Vascular Disease Common in Rheumatic Condition

Heart attacks and stroke common among people with polymyalgia rheumatica

/ Author:  / Reviewed by: Robert Carlson, M.D Beth Bolt, RPh

(RxWiki News) One of the most common inflammatory rheumatological conditions in older adults causes a lot of pain and stiffness. It also may carry some serious vascular risks.

This common condition is called polymyalgia rheumatica.

Researchers have found polymyalgia rheumatica to be strongly linked to vascular diseases. This link means that people with the condition may have a higher risk for heart attacks or stroke.

"If you have polymyalgia rheumatica, talk to a cardiologist about your risks for vascular disease."

This research was conducted by Christian D. Mallen, PhD, of Keele University in Staffordshire, England, and colleagues.

All women have a 2.4 percent lifetime risk for developing polymyalgia rheumatica. For men, the lifetime risk is 1.7 percent.

The researchers used data from the General Practice Research Database in England, which includes electronic records of all patients with polymyalgia rheumatica in the United Kingdom and Wales. The people identified were seen in medical practices between January 1987 and December 31, 1999.

Each of 3,249 people with polymyalgia rheumatic was matched with as many as five controls—people born in the same year of the same gender and from the same practice, but not diagnosed with polymyalgia rheumatica. There were 12,735 controls.

Those with polymyalgia rheumatica were on at least two corticosteroid prescriptions—drugs that mimic the effect of hormones in our bodies but can reduce inflammation. The researchers wanted to be sure the patients had a correct diagnosis as polymyalgia rheumatica can sometimes resemble different conditions.

None of the patients had known vascular problems at the start of the study. They were all followed from their initiation into the study until their first vascular event, death, transfer out of the practice, or until May 2011, whichever was the earliest. The mid-range follow-up time was 7.8 years.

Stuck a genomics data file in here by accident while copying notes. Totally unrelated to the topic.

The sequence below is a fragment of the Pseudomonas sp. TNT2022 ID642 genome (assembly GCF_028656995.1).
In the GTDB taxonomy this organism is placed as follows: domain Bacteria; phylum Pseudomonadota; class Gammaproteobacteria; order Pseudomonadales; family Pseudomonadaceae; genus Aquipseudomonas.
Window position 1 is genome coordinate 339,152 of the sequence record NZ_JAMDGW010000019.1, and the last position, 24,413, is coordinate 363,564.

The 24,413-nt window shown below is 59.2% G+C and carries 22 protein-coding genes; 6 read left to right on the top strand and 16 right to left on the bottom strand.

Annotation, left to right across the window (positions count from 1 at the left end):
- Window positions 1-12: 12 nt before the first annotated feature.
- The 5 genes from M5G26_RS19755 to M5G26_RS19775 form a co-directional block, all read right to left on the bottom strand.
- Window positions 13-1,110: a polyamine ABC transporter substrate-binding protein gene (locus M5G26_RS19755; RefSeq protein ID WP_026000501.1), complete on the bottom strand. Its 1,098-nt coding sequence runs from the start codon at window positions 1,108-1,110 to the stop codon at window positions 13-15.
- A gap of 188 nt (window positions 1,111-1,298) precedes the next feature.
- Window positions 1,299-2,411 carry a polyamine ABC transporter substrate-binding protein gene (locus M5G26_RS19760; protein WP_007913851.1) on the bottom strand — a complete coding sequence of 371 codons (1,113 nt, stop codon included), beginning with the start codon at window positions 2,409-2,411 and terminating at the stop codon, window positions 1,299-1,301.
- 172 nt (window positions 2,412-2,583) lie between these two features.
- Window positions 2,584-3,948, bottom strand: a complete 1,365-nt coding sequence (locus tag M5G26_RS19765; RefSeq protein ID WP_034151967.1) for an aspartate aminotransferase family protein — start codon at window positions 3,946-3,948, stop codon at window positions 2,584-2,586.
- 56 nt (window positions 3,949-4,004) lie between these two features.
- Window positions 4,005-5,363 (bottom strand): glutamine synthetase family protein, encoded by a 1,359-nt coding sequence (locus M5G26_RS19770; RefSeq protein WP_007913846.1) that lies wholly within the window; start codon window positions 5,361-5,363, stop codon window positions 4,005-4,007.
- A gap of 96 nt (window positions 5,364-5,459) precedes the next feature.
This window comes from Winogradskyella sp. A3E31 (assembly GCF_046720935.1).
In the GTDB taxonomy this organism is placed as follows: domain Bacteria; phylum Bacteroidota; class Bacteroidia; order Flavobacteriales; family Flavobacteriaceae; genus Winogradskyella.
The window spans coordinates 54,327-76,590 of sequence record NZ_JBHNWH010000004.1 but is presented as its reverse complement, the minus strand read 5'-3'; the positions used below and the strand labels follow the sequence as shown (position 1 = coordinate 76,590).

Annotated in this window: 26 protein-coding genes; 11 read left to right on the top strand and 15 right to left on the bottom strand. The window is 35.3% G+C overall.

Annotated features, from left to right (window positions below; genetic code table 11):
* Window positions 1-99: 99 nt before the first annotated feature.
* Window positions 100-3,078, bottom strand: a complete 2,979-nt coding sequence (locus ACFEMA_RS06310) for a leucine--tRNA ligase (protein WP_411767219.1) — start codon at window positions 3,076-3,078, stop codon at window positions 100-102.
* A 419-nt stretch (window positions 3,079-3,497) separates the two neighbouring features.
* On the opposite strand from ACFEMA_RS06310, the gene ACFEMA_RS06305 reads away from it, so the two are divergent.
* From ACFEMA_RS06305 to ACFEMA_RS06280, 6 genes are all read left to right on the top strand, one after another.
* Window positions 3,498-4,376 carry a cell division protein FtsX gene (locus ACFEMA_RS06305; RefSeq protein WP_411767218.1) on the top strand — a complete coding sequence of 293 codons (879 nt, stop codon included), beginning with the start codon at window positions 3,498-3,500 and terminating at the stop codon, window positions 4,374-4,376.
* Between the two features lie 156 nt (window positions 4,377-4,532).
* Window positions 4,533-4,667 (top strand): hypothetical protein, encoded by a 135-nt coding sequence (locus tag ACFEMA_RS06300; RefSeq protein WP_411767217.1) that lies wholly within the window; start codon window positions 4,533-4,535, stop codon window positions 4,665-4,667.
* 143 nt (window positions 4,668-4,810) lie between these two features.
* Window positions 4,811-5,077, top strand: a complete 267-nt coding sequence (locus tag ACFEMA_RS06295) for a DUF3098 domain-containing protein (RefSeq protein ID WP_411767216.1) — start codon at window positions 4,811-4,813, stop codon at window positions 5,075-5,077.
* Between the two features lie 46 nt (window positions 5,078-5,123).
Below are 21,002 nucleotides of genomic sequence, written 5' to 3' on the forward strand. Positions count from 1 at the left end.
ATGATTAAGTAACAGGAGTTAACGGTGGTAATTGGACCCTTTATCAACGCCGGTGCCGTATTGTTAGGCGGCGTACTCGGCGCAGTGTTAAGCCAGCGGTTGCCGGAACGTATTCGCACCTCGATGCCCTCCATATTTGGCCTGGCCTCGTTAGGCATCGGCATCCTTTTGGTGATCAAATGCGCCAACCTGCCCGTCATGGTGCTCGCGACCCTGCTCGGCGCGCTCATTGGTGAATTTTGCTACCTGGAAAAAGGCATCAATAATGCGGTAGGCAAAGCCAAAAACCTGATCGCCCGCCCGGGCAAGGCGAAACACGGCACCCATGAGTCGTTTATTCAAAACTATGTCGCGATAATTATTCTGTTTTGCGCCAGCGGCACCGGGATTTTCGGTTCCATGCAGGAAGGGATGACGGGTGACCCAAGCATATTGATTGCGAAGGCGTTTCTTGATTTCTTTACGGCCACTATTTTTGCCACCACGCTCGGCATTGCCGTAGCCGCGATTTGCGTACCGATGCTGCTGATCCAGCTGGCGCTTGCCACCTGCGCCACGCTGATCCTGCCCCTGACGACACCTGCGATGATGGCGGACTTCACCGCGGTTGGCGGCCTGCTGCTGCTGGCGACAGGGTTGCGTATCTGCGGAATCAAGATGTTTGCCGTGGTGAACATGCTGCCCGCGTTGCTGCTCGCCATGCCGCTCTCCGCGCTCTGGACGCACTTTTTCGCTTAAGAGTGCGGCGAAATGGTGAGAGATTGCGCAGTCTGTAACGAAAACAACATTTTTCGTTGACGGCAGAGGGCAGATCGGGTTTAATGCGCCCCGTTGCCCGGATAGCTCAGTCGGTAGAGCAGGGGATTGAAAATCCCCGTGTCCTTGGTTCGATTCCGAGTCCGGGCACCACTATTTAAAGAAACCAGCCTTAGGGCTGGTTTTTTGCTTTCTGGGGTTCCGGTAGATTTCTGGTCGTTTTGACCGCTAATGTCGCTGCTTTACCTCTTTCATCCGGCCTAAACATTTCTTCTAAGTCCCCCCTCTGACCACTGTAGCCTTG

Vascular events were either cardiovascular (such as heart attack or angina), cerebrovascular (stroke or transient ischemic attack) or a peripheral vascular event (intermittent claudication/stop of blood flow in legs or ischemia/reduced blood flow to tissue).

Those with polymyalgia rheumatica experienced 36.1 vascular events per 1,000 person-years compared to controls, who only experienced 12.2.

The incidence was highest among people with polymyalgia rheumatica younger than 60, and among people within six months of diagnosis.

Even when the study authors looked at other factors contributing to vascular disease—such  as smoking, having diabetes, having high cholesterol or high blood pressure—people aged 50 to 59 with polymyalgia rheumatica had a more than five times higher risk for a vascular event compared to those without the condition. Those 80 years of age and older with polymyalgia rheumatica had a three-fold increased risk compared to people without the condition.

The investigators suggested that other risk factors for vascular events should be treated particularly aggressively among those with polymyalgia rheumatica in order to reduce the risk as much as possible.

They concluded that “further research is needed to investigate the mechanisms of vascular disease in polymyalgia rheumatica, and specifically to assess the burden of risk conferred by traditional cardiovascular risk factors versus the risk conferred by inflammation or treatment with steroids.”

The study appeared July 28 in the Canadian Medical Association Journal (CMAJ).

The authors did not disclose any conflicts of interest.

Review Date: 
July 27, 2014
Last Updated:
July 28, 2014